Steyr-Mannlicher M 1895 (Austro-Hungarian)
The Mannlicher M1895 (German: Infanterie Repetier-Gewehr M1895, Hungarian: Gyalogsági Ismétlő Puska M95; “Infantry Repeating-Rifle M1895”) is a bolt-action rifle, designed by Ferdinand Ritter von Mannlicher that used a refined version of his revolutionary straight-pull action bolt, much like the Mannlicher M1890 carbine. It was nicknamed the Ruck-Zu(rü)ck (German slang for “back and forth”) by Austrian troops and “Ta-Pum” by Italian troops who even wrote a song about it during The Great War.
The M1895 is unusual in employing a straight-pull bolt action, as opposed to the more common rotating bolt-handle of other rifles. It consequently renowned for combining a high rate of fire (around 30–35 rounds per minute) with reliability and sturdiness, although this requires decent care and maintenance with an extractor that is vulnerable to breakage due to a lack of primary extraction.
Originally they were chambered for the round-nosed 8x50mmR cartridge, but almost all were rechambered to accept the more powerful spitzer 8x56mmR cartridge in the 1930s.
Lee-Enfield No.1 Mk.III – .303 (British)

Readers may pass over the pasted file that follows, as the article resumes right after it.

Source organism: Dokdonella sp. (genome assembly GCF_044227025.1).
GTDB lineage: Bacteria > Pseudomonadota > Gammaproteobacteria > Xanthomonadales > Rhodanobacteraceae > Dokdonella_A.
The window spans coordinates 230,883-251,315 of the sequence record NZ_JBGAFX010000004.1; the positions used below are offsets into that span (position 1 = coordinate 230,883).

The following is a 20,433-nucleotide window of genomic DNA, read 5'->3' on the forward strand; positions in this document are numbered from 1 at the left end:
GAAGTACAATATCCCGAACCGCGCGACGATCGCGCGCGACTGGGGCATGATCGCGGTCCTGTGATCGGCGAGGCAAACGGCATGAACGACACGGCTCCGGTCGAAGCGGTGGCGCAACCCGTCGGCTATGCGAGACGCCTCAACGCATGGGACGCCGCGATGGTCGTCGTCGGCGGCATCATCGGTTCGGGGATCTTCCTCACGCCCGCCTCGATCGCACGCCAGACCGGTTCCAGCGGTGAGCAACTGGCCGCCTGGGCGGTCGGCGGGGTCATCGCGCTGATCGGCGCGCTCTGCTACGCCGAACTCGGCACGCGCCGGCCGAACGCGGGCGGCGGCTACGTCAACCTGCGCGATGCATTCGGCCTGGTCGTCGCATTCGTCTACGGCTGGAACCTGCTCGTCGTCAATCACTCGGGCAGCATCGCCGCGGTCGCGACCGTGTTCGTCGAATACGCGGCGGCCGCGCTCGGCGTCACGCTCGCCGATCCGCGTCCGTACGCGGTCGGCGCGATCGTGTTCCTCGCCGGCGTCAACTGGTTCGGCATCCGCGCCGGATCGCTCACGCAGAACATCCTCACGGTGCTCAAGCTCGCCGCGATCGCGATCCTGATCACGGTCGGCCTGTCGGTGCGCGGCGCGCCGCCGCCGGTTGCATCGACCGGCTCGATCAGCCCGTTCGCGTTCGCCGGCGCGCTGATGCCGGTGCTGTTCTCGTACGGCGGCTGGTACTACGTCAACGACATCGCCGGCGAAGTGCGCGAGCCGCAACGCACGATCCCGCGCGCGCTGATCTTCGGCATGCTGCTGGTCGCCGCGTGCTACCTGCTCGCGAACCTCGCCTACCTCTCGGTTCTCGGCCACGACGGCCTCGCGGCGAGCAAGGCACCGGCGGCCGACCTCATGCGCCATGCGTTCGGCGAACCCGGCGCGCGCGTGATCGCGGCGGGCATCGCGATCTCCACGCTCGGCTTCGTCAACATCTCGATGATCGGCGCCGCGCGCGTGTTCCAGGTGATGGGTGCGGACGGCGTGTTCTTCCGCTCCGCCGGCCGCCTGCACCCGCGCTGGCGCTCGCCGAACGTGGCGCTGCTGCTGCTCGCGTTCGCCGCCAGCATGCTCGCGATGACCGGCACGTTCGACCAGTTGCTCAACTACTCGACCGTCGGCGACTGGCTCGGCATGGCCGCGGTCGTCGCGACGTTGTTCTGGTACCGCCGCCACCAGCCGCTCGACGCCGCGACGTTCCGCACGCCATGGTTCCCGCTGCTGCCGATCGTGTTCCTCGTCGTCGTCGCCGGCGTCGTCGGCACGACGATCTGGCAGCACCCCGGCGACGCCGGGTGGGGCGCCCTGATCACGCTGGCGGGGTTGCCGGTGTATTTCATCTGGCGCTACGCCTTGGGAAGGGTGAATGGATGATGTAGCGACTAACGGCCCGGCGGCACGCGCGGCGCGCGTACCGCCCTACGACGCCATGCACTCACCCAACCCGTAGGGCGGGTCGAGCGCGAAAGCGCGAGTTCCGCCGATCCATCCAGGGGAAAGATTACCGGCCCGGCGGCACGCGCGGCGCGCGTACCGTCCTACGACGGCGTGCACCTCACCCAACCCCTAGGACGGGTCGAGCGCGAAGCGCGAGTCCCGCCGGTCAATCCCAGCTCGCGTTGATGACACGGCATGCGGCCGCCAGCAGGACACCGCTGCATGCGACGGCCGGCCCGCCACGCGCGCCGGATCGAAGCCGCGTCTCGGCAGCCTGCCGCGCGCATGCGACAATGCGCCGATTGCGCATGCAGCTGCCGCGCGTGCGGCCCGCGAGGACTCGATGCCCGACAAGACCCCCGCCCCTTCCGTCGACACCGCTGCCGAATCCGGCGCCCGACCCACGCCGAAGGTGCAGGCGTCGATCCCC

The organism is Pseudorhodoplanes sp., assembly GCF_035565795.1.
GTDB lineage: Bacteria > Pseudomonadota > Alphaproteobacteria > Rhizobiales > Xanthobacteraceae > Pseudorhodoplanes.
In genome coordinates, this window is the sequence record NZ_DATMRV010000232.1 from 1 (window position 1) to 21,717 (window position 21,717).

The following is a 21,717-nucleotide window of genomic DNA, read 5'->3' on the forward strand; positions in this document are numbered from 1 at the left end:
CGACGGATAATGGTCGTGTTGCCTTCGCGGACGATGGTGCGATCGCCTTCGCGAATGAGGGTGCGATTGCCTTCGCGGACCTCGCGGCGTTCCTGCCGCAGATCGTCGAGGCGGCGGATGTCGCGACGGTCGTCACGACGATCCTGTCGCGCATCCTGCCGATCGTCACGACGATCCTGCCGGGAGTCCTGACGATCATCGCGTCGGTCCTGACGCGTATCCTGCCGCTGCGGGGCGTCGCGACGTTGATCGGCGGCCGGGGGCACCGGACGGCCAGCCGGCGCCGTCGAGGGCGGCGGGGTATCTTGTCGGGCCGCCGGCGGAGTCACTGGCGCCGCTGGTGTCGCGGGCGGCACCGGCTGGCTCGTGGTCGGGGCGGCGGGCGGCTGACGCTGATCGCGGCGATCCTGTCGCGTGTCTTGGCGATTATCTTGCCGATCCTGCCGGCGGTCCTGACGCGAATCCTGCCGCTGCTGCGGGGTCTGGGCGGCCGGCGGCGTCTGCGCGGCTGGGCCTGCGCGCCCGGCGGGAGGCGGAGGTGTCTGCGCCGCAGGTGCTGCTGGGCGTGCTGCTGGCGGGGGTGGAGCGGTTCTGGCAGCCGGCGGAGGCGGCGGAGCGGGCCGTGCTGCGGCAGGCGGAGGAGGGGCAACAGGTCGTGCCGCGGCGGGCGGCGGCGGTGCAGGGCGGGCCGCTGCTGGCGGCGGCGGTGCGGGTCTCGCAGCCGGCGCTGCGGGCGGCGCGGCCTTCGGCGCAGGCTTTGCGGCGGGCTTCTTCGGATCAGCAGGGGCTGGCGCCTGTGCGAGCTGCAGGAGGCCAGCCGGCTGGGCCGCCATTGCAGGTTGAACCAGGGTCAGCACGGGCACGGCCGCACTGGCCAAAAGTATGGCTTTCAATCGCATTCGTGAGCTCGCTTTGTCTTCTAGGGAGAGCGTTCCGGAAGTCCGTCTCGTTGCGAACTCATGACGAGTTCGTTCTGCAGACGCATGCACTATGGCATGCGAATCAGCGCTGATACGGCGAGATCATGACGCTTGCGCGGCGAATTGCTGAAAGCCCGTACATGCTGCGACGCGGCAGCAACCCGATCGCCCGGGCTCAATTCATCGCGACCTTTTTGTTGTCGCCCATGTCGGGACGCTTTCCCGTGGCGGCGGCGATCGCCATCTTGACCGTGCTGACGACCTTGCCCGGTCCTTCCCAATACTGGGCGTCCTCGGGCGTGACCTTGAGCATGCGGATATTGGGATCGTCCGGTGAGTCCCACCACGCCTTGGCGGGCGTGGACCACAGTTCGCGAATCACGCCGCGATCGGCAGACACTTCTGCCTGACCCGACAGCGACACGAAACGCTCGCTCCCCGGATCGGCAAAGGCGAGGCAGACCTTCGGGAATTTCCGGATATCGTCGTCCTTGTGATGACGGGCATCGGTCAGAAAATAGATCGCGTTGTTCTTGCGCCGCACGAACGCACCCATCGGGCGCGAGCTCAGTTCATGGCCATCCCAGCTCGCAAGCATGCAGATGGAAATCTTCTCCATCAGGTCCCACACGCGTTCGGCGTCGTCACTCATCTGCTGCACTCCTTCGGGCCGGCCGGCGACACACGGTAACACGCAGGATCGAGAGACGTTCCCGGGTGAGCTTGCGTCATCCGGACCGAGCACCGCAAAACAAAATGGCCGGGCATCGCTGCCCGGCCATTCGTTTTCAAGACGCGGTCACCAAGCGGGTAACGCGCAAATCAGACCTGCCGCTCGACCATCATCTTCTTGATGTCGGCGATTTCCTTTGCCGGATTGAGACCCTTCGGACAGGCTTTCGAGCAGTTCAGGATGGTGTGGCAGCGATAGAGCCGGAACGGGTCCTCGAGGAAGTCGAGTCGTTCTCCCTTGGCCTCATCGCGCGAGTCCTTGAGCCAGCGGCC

The Lee–Enfield bolt-action system was introduced in 1889 with the Lee–Metford and later Lee–Enfield rifles (the bolt system is named after the designer and the barrel rifling after the Royal Small Arms Factory at Enfield), and is a “cock on closing” action in which the forward thrust of the bolt cocks the action. This type of bolt can be used on modern magnum rounds and is found in several bolt-action .50 BMG rifles today. Since the Lee–Enfield’s locking lugs are at the rear of the bolt, repeated firing over time can lead to receiver “stretch” and excessive headspace; accordingly, the Lee–Enfield bolt system features a removable bolthead, which allows the rifle’s headspace to be adjusted by simply removing the bolthead and replacing it with one of a different length as required. In the years leading up to WWII, the Lee–Enfield bolt system was used in numerous commercial sporting and hunting rifles manufactured by such firms in the UK as BSA, LSA, and Parker-Hale, as well as by SAF Lithgow in Australia. Vast numbers of ex-military SMLE Mk III rifles were converted for civilian ‘sport’ use, post-WWII to create cheap, effective hunting rifles, and the Lee–Enfield bolt system is used in the M10 and No 4 Mk IV rifles manufactured by Australian International Arms.
- Lee–Enfield (all marks and models)
- Ishapore 2A1
- Various hunting/sporting rifles manufactured by BSA, LSA, SAF Lithgow, and Parker-Hale